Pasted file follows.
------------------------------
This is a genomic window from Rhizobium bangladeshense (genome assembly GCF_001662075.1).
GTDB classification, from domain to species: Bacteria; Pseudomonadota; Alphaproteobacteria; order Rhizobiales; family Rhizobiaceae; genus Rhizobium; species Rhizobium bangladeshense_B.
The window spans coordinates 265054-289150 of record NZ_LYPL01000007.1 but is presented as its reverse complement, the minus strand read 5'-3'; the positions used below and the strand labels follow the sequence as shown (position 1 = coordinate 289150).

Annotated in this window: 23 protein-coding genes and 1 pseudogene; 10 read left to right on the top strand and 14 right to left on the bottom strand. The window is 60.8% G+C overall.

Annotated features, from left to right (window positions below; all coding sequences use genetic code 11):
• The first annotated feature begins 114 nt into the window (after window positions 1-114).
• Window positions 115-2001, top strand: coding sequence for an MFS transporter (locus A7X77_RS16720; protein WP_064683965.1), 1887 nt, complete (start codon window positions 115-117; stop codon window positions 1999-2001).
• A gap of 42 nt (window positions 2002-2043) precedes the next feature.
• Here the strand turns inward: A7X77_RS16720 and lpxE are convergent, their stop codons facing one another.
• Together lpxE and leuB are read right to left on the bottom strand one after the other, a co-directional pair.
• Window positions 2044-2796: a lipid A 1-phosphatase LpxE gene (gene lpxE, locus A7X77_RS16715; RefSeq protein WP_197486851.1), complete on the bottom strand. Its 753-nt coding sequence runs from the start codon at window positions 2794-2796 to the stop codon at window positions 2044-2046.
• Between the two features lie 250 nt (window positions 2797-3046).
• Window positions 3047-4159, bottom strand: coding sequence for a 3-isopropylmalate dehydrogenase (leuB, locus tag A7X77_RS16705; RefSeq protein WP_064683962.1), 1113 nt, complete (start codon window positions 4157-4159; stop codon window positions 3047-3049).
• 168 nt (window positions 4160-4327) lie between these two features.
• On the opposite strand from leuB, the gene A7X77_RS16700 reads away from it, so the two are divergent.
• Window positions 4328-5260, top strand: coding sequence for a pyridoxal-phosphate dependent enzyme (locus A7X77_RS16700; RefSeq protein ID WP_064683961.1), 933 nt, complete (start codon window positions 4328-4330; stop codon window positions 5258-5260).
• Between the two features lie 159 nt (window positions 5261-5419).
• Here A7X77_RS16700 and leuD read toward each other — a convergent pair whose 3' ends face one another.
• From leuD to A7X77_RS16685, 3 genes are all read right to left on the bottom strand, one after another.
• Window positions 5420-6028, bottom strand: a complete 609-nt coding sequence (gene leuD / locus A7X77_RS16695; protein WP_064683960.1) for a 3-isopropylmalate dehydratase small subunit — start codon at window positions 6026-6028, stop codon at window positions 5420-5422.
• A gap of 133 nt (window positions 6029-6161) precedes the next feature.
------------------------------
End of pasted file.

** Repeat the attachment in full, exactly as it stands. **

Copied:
This is a genomic window from Rhizobium bangladeshense (genome assembly GCF_001662075.1).
GTDB classification, from domain to species: Bacteria; Pseudomonadota; Alphaproteobacteria; order Rhizobiales; family Rhizobiaceae; genus Rhizobium; species Rhizobium bangladeshense_B.
The window spans coordinates 265054-289150 of record NZ_LYPL01000007.1 but is presented as its reverse complement, the minus strand read 5'-3'; the positions used below and the strand labels follow the sequence as shown (position 1 = coordinate 289150).

Annotated in this window: 23 protein-coding genes and 1 pseudogene; 10 read left to right on the top strand and 14 right to left on the bottom strand. The window is 60.8% G+C overall.

Annotated features, from left to right (window positions below; all coding sequences use genetic code 11):
• The first annotated feature begins 114 nt into the window (after window positions 1-114).
• Window positions 115-2001, top strand: coding sequence for an MFS transporter (locus A7X77_RS16720; protein WP_064683965.1), 1887 nt, complete (start codon window positions 115-117; stop codon window positions 1999-2001).
• A gap of 42 nt (window positions 2002-2043) precedes the next feature.
• Here the strand turns inward: A7X77_RS16720 and lpxE are convergent, their stop codons facing one another.
• Together lpxE and leuB are read right to left on the bottom strand one after the other, a co-directional pair.
• Window positions 2044-2796: a lipid A 1-phosphatase LpxE gene (gene lpxE, locus A7X77_RS16715; RefSeq protein WP_197486851.1), complete on the bottom strand. Its 753-nt coding sequence runs from the start codon at window positions 2794-2796 to the stop codon at window positions 2044-2046.
• Between the two features lie 250 nt (window positions 2797-3046).
• Window positions 3047-4159, bottom strand: coding sequence for a 3-isopropylmalate dehydrogenase (leuB, locus tag A7X77_RS16705; RefSeq protein WP_064683962.1), 1113 nt, complete (start codon window positions 4157-4159; stop codon window positions 3047-3049).
• 168 nt (window positions 4160-4327) lie between these two features.
• On the opposite strand from leuB, the gene A7X77_RS16700 reads away from it, so the two are divergent.
• Window positions 4328-5260, top strand: coding sequence for a pyridoxal-phosphate dependent enzyme (locus A7X77_RS16700; RefSeq protein ID WP_064683961.1), 933 nt, complete (start codon window positions 4328-4330; stop codon window positions 5258-5260).
• Between the two features lie 159 nt (window positions 5261-5419).
• Here A7X77_RS16700 and leuD read toward each other — a convergent pair whose 3' ends face one another.
• From leuD to A7X77_RS16685, 3 genes are all read right to left on the bottom strand, one after another.
• Window positions 5420-6028, bottom strand: a complete 609-nt coding sequence (gene leuD / locus A7X77_RS16695; protein WP_064683960.1) for a 3-isopropylmalate dehydratase small subunit — start codon at window positions 6026-6028, stop codon at window positions 5420-5422.
• A gap of 133 nt (window positions 6029-6161) precedes the next feature.